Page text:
So we have x as the observed variable, and z as the latent variable, denoted by this bayesian network.

enter image description here And we parameterize x by $\theta$ to get $p_{\theta}(\mathbf{x})$

the posterior is $p_{\theta}(\mathbf{z} \mid \mathbf{x})$

and the variational posterior is $q_{\phi}(\mathbf{z} \mid \mathbf{x})$ "$\phi$ are the variational parameters which we will optimize over to fit the variational posterior to the exact posterior." = (taken from https://storage.googleapis.com/deepmind-media/UCLxDeepMind_2020/L11%20-%20UCLxDeepMind%20DL2020.pdf )

And in the case of the variational autoencoder, the encoder represents the variational posterior; so when we generate data from the encoder, we use $z=\mu+\sigma \epsilon$

Are $\mu$ and $\sigma^2$ the variational parameters($\phi$)?

secondary question: why is $\theta$ used in the posterior formula, because I think it shouldn't parameterized by $\theta$ since it is a function of Z, not X? I see this notation used in many tutorials/lectures/papers on variational autoencoders.

edit: I found the following passage in Auto Encoding Variational Bayes paper:

" C.1 Bernoulli MLP as decoder In this case let $p_{\boldsymbol{\theta}}(\mathbf{x} \mid \mathbf{z})$ be a multivariate Bernoulli whose probabilities are computed from $\mathrm{z}$ with a fully-connected neural network with a single hidden layer: $$ \begin{aligned} \log p(\mathbf{x} \mid \mathbf{z}) &=\sum_{i=1}^{D} x_{i} \log y_{i}+\left(1-x_{i}\right) \cdot \log \left(1-y_{i}\right) \\ \text { where } \mathbf{y} &=f_{\sigma}\left(\mathbf{W}_{2} \tanh \left(\mathbf{W}_{1} \mathbf{z}+\mathbf{b}_{1}\right)+\mathbf{b}_{2}\right) \end{aligned} $$ where $f_{\sigma}(.)$ is the elementwise sigmoid activation function, and where $\theta=\left\{\mathbf{W}_{1}, \mathbf{W}_{2}, \mathbf{b}_{1}, \mathbf{b}_{2}\right\}$ are the weights and biases of the MLP.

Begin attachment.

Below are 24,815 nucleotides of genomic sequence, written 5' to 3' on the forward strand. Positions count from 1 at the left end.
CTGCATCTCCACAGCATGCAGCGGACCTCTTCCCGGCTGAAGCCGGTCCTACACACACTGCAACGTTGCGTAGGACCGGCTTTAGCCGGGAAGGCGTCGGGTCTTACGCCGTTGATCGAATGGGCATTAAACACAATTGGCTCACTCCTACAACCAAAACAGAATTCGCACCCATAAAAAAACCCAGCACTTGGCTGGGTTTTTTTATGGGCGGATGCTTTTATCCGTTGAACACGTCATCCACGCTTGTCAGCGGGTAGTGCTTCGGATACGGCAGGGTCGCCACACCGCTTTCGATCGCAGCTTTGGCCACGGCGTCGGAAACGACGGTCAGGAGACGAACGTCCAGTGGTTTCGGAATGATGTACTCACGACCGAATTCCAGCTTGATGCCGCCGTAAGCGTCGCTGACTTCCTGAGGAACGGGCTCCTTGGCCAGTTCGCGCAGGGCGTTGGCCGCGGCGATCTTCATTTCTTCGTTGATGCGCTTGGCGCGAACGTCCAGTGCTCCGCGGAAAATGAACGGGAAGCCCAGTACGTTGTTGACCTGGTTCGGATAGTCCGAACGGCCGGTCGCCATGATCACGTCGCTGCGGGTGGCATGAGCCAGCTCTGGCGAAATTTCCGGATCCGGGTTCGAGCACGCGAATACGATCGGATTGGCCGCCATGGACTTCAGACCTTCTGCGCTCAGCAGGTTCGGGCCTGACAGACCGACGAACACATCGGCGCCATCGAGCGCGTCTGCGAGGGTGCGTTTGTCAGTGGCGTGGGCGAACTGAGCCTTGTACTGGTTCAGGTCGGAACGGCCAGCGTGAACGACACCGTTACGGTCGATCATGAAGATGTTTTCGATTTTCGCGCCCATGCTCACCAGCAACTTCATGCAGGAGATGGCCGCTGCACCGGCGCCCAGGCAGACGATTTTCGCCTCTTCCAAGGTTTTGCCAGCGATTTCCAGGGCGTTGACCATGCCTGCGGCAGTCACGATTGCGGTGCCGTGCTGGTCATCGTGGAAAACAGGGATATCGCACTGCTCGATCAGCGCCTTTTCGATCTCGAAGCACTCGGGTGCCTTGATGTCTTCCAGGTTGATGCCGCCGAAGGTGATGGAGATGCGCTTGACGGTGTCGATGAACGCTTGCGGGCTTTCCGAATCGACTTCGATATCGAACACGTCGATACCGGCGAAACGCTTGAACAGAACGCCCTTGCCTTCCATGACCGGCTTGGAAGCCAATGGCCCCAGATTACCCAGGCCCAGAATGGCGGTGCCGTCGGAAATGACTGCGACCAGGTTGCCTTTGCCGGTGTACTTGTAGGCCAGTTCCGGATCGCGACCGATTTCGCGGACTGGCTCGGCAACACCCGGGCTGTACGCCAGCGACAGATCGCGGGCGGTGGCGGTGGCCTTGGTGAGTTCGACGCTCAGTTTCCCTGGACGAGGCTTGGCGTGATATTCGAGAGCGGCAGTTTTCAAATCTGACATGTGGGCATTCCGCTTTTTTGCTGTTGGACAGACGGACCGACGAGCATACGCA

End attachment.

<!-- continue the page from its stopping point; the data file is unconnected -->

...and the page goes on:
C.2 Gaussian MLP as encoder or decoder In this case let encoder or decoder be a multivariate Gaussian with a diagonal covariance structure: $$ \begin{aligned} \log p(\mathbf{x} \mid \mathbf{z}) &=\log \mathcal{N}\left(\mathbf{x} ; \boldsymbol{\mu}, \boldsymbol{\sigma}^{2} \mathbf{I}\right) \\ \text { where } \boldsymbol{\mu} &=\mathbf{W}_{4} \mathbf{h}+\mathbf{b}_{4} \\ \log \sigma^{2} &=\mathbf{W}_{5} \mathbf{h}+\mathbf{b}_{5} \\ \mathbf{h} &=\tanh \left(\mathbf{W}_{3} \mathbf{z}+\mathbf{b}_{3}\right) \end{aligned} $$ where $\left\{\mathbf{W}_{3}, \mathbf{W}_{4}, \mathbf{W}_{5}, \mathbf{b}_{3}, \mathbf{b}_{4}, \mathbf{b}_{5}\right\}$ are the weights and biases of the MLP and part of $\boldsymbol{\theta}$ when used as decoder. Note that when this network is used as an encoder $q_{\phi}(\mathbf{z} \mid \mathbf{x})$, then $\mathrm{z}$ and $\mathrm{x}$ are swapped, and the weights and biases are variational parameters $\phi$."

Seems like the weights and biases for the encoder are the variational parameters, while the weights and biases for the decoder are the model parameters. No mention of $\mu$ and $\sigma^2$ as variational parameters,which still puzzles me.


1 Answer 1


Yes $\mu$ and $\sigma$ are the parameters of our new distribution that approximate the true posterior. We optimize over these parameters to fit the variational posterior to the true posterior, that we cannot compute since it intractable. At the end of the optimization $\mu$ and $\sigma$ describe the latent space.

$\theta$ is used in the posterior because we are after the parameters distribution given the data (evidence). The true posterior is the distribution of $\theta$ given $X$. Since we can't optimize for $\theta$, we approximate it using variational inference and find $\phi$ instead.

The difference is between:

$P(Z|X)$ - the true posterior that is described by $\theta$


$P(Q|X)$ - the variational posterior that is described by $\phi$


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